ESG Disclosure Standards Go Global With ISSB Launch

The International Sustainability Standards Board will attempt to deliver ESG reporting standards that also focus on investor needs and building company value.

A man climbs stairs on day two of the 26th United Nations Climate Change Conference (COP26) in Glasgow, Scotland.
A man climbs stairs on day two of the 26th United Nations Climate Change Conference (COP26) in Glasgow, Scotland.
(Image credit: Getty Images)

Anyone who has dipped a toe in environmental, social, and governance (ESG) investing knows that there is an alphabet soup of reporting standards aiming to measure corporate adherence to sustainability.

Because government regulators have been reluctant to establish mandatory reporting standards, a host of mostly nonprofit groups have worked for decades to build consensus among the private sector, governments, investors, and stakeholders to build out voluntary reporting systems, such as the Global Reporting Initiative (GRI), or the Carbon Disclosure Project (CDP).

Companies were left to pick and choose between reporting frameworks, confounding investors’ ability to compare companies across platforms – and in some cases, enabling greenwashing by companies able to cherry-pick data for a particular reporting system.

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Enter the International Sustainability Standards Board (ISSB), a new effort to merge many ESG disclosure standards into one, and to encourage the uptake of these standards globally.

An Introduction to the ISSB

The International Sustainability Standards Board was announced this week at the COP26 global climate conference in Glasgow. Thirty-eight governments expressed support for the standards, including the U.S.

The ISSB will be managed by the International Financial Reporting Standards (IFRS) body, based in Germany. The IFRS released a working draft of climate-related disclosures that will be vetted over the next few months, and released in mid- to late 2022.

Erkki Liikanen, chair of the IFRS Foundation Trustees, says "Sustainability, and particularly climate change, is the defining issue of our time. To properly assess related opportunities and risks, investors require high-quality, transparent and globally comparable sustainability disclosures that are compatible with the financial statements. Establishing the ISSB and building on the innovation and expertise of … others will provide the foundations to achieve this goal."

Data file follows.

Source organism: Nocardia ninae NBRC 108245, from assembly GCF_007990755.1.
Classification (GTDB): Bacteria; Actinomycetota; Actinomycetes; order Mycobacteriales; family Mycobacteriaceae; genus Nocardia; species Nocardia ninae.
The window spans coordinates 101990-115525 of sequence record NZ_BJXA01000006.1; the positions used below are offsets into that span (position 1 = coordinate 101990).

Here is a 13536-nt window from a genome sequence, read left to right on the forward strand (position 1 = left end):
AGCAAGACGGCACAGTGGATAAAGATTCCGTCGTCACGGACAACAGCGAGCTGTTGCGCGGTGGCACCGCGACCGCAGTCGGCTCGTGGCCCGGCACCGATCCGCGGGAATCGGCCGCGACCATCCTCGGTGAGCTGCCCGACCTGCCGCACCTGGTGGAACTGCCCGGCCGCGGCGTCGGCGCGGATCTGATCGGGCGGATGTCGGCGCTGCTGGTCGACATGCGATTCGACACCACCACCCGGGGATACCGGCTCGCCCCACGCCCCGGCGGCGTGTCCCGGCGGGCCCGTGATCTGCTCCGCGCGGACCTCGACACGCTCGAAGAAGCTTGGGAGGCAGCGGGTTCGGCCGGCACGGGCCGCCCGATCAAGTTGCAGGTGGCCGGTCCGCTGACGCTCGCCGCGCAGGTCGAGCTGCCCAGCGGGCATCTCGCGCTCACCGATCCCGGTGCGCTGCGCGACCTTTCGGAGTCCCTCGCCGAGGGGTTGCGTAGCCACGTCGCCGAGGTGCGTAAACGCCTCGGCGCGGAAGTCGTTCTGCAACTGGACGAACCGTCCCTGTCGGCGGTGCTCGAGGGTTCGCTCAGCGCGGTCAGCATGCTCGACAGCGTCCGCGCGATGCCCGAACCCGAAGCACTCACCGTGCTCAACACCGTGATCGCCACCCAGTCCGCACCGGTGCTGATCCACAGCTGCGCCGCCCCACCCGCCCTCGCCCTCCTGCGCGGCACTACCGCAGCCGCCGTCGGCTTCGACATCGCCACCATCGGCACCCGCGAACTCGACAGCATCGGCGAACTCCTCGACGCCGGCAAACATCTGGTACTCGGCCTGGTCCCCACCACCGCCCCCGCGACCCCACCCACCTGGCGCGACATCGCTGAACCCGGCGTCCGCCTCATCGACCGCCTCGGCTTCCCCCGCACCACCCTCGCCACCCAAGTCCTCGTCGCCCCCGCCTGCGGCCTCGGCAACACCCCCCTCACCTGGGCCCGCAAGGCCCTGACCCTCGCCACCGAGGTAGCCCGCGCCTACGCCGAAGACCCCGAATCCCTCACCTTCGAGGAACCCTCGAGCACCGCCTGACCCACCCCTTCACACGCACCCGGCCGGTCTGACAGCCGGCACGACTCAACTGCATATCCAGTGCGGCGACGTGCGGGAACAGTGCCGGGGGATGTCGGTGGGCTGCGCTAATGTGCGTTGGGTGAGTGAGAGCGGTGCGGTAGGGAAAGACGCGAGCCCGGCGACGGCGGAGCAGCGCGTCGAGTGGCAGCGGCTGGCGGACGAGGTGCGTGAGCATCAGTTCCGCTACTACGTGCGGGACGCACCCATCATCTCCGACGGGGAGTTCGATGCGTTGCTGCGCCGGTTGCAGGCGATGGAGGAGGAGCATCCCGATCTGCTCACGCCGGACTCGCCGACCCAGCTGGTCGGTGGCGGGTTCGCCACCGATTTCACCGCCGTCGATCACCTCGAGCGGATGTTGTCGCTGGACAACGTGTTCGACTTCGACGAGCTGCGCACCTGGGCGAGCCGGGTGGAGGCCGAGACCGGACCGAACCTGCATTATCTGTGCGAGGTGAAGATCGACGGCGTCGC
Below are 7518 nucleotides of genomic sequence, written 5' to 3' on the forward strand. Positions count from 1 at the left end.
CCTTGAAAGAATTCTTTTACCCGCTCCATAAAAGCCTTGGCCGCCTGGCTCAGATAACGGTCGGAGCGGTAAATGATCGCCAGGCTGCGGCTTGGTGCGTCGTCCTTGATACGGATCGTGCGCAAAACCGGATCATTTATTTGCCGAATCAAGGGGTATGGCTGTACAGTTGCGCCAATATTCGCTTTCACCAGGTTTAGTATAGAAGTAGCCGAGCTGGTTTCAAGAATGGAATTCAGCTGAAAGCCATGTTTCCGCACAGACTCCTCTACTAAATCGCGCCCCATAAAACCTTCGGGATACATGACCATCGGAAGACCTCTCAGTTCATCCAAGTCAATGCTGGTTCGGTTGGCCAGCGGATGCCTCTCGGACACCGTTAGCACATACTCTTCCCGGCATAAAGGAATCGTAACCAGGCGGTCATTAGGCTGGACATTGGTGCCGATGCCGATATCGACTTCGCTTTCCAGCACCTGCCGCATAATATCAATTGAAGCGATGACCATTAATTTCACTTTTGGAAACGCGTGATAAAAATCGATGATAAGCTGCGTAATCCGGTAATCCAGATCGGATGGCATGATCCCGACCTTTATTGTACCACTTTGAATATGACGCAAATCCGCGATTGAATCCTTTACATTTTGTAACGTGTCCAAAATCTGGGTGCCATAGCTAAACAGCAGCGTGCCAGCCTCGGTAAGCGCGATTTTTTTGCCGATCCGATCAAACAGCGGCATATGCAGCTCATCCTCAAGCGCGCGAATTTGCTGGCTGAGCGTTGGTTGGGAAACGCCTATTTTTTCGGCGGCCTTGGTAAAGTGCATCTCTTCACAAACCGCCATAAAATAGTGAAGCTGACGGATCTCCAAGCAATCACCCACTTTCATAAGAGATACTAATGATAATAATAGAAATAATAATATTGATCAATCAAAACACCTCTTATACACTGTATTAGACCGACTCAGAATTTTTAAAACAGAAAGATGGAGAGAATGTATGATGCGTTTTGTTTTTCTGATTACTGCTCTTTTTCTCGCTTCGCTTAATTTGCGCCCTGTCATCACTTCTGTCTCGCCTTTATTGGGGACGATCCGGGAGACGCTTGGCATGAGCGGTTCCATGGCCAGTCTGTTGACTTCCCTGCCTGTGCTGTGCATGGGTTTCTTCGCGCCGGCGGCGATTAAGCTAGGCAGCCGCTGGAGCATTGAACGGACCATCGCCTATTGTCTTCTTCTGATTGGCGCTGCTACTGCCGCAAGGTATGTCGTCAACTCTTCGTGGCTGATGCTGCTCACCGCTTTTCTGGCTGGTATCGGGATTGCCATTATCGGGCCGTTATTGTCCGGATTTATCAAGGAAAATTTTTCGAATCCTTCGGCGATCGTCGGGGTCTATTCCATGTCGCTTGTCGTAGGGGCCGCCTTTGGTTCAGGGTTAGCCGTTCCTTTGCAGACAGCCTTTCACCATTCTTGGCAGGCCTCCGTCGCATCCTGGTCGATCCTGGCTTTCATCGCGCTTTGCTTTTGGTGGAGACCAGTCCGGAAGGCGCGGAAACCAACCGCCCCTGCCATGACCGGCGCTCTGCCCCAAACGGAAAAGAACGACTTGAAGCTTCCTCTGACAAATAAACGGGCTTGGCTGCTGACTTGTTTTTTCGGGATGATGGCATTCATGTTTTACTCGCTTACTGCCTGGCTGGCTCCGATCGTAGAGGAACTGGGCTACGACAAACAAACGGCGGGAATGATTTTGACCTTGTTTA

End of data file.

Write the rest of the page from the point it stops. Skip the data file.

The International Organization of Securities Commissions (IOSCO) will oversee the ISSB, and its goal is to ensure that ESG disclosure is as standardized and universal as financial reporting. IOSCO says that it had made clear "in 2020 that it was not happy with either the fragmented way private-sector standard setting for sustainability was developing or with the scale of the risk of greenwashing."

Will the ISSB Have Teeth?

A key question is how the ISSB will ensure buy-in from regulators and companies, who often complain that ESG reporting is not based on materiality (financial performance).

Happily, the IFRS Foundation established "first principles" for the ISSB standards. These include a focus on investor needs, on building company value, and other approaches that, according to the CFA Institute, "are explicitly intended to facilitate economic decision making."

Whether companies are required to report on the finalized ISSB climate reporting standards will depend in part on geography and timing. The European Commission is working with various reporting bodies to develop mandatory ESG reporting for roughly 49,000 large companies operating in the European Union or trading on EU exchanges. These standards will likely be published in 2022, implemented in 2023 and first reported on by companies in 2024, and they will be incorporating ISSB standards as appropriate for the EU region.

For U.S.-based companies with operations in the European Union, subsidiaries might be required to report based on these standards. Or the parent companies might decide that using EU standards is simpler than adopting multiple standards.

The IOSCO might also prove pivotal to adoption of some form of ISSB standards in the US. The IOSCO counts as members 95% of the world's securities markets – including the Securities and Exchange Commission (SEC). According to Reuters, the IOSCO could push for harmonization of ESG reporting.

The SEC this year issued preliminary guidance for climate disclosure by U.S. companies. Although there appears to be broad support for this effort within the SEC, it is by no means universal, and may be subject to political pressure.

Still, if executed well, the ISSB could lead to standardized, reliable ESG data on a universe of global companies, with a strong underpinning of materiality.

Ellen Kennedy
Personal Finance Editor,

Ellen writes and edits personal finance stories, especially on credit cards and related products. She also covers the nexus between sustainability and personal finance. She was a manager and sustainability analyst at Calvert Investments for 15 years, focusing on climate change and consumer staples. She served on the sustainability councils of several Fortune 500 companies and led corporate engagements. Before joining Calvert, Ellen was a program officer for Winrock International, managing loans to alternative energy projects in Latin America. She earned a master’s from the U.C. Berkeley in international relations and Latin America.